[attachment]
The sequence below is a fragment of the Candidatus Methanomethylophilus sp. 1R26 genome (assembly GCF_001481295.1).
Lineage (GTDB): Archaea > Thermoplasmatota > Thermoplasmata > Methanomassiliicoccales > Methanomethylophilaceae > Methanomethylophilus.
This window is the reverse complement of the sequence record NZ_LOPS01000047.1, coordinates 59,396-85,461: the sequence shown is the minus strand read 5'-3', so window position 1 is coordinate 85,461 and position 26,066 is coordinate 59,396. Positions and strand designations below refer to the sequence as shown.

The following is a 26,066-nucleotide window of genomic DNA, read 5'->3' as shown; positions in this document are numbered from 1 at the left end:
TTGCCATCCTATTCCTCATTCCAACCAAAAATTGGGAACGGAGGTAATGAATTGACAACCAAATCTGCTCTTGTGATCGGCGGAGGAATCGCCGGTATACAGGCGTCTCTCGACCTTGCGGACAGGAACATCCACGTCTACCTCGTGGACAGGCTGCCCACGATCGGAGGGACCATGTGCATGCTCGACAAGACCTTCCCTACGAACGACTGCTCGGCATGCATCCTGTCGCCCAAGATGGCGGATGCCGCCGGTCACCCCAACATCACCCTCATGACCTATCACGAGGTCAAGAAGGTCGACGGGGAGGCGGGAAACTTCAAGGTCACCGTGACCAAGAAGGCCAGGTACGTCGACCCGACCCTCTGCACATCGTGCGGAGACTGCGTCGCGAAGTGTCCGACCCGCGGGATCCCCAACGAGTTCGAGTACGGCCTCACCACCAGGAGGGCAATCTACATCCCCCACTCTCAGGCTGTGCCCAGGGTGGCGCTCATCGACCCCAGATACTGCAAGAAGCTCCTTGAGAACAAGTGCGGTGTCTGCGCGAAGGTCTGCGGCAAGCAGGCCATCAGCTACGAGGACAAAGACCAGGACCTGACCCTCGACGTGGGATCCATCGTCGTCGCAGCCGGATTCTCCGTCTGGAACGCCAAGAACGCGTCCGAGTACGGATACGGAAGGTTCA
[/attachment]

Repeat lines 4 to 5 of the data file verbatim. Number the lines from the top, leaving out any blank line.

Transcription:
The following is a 26,066-nucleotide window of genomic DNA, read 5'->3' as shown; positions in this document are numbered from 1 at the left end:
TTGCCATCCTATTCCTCATTCCAACCAAAAATTGGGAACGGAGGTAATGAATTGACAACCAAATCTGCTCTTGTGATCGGCGGAGGAATCGCCGGTATACAGGCGTCTCTCGACCTTGCGGACAGGAACATCCACGTCTACCTCGTGGACAGGCTGCCCACGATCGGAGGGACCATGTGCATGCTCGACAAGACCTTCCCTACGAACGACTGCTCGGCATGCATCCTGTCGCCCAAGATGGCGGATGCCGCCGGTCACCCCAACATCACCCTCATGACCTATCACGAGGTCAAGAAGGTCGACGGGGAGGCGGGAAACTTCAAGGTCACCGTGACCAAGAAGGCCAGGTACGTCGACCCGACCCTCTGCACATCGTGCGGAGACTGCGTCGCGAAGTGTCCGACCCGCGGGATCCCCAACGAGTTCGAGTACGGCCTCACCACCAGGAGGGCAATCTACATCCCCCACTCTCAGGCTGTGCCCAGGGTGGCGCTCATCGACCCCAGATACTGCAAGAAGCTCCTTGAGAACAAGTGCGGTGTCTGCGCGAAGGTCTGCGGCAAGCAGGCCATCAGCTACGAGGACAAAGACCAGGACCTGACCCTCGACGTGGGATCCATCGTCGTCGCAGCCGGATTCTCCGTCTGGAACGCCAAGAACGCGTCCGAGTACGGATACGGAAGGTTCA